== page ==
Credit Lawrence Lowry

Patrick Hughes is well respected in the art world for his ‘reverspective’ works - pieces inspired by optics, perspective and illusion. He is an artist, designer, teacher and writer, and for some time has been working with the School’s Centre for the Study of the Senses (CenSes) in the Institute of Philosophy, which pioneers collaborative research between philosophers, psychologists and neuroscientists. His Doctor of Science honoris causa recognises this research, which has involved experiments using his ‘reverspective’ paintings in combination with an MRI scanner to determine the parts of the brain which process spatial clues.   

Commenting on his award Patrick Hughes said: ‘I have been absorbed in the science of perception and perspective since I started making art, so to be honoured by the University with a Doctor of Science degree is the culmination of fifty years of study, to be continued.’ This year, his work has appeared in solo shows in New York, London, Knokke-le-Zoute and Seoul.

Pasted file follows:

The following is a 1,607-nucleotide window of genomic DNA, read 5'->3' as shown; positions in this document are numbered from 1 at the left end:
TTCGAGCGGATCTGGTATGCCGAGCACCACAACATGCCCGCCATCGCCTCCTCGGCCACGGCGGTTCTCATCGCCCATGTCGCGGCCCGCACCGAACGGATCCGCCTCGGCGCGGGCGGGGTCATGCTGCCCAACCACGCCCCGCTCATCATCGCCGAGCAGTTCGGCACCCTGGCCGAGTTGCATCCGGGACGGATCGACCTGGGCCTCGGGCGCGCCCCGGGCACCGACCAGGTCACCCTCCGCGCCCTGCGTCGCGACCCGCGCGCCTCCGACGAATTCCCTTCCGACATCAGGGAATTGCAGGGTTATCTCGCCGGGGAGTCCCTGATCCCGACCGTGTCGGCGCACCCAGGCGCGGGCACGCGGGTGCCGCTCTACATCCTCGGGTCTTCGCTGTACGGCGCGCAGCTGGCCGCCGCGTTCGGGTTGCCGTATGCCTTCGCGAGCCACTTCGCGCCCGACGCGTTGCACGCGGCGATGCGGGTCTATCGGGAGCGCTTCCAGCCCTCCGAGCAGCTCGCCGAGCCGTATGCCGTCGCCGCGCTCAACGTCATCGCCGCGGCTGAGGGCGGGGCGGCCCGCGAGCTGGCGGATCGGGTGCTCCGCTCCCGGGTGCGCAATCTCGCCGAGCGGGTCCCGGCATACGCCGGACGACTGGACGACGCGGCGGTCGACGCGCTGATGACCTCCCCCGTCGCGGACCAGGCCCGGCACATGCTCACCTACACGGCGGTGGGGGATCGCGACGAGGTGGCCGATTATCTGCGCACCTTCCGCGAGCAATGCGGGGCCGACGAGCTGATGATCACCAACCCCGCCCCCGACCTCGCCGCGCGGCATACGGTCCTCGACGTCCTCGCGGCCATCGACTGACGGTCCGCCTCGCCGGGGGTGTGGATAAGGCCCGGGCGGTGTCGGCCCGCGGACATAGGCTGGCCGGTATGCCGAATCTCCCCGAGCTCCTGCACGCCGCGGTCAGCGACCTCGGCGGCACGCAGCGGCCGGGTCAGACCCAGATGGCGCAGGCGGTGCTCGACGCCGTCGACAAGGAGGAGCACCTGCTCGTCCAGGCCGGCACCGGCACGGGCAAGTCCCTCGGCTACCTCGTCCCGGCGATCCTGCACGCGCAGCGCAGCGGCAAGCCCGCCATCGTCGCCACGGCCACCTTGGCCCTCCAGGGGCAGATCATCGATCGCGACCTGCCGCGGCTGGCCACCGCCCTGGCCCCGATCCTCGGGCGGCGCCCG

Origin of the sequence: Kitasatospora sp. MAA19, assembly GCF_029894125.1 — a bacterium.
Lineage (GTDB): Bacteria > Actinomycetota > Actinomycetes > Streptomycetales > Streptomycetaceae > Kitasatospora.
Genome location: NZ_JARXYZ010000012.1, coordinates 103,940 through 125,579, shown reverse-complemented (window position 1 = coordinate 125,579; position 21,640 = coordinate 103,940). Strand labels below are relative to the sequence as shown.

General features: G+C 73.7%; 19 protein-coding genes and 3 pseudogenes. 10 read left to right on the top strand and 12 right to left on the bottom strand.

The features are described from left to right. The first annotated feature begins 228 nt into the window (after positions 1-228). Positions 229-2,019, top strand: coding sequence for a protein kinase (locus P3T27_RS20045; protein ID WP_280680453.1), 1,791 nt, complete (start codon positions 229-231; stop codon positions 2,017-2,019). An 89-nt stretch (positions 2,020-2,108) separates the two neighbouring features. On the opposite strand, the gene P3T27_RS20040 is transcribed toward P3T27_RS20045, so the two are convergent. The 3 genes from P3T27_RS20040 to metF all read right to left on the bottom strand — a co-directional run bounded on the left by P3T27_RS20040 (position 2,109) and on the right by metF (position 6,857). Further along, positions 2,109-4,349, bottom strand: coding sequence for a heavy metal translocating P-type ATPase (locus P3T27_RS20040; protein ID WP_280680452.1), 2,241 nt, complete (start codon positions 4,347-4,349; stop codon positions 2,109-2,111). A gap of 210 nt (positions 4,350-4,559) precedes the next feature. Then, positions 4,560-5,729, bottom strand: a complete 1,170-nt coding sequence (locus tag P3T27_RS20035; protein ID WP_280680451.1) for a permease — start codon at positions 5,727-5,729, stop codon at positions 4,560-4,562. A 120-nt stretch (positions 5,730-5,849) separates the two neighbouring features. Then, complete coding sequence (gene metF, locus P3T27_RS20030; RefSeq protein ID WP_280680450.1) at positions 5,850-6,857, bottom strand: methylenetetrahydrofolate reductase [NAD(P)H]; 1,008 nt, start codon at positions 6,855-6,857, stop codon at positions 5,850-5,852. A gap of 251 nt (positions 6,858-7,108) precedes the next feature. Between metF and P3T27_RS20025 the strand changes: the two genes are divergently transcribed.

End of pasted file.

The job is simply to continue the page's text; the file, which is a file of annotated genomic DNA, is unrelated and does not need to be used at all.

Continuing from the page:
Professor Roger Kain CBE FBA, Dean and Chief Executive of the School of Advanced Study, said: ‘The outstanding work of Sir Stephen Laws and Patrick Hughes embodies the principles of the School of Advanced Study. These leaders in their fields have developed strong relationships with academia, generously giving back their time, knowledge and experience.’  

The graduation ceremony takes place on 12 December 2014.  

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Notes for editors:

1. For further information please contact Maureen McTaggart, Media and Public Relations Officer, School of Advanced Study, University of London +44 (0)20 7862 8653 / Images available on request.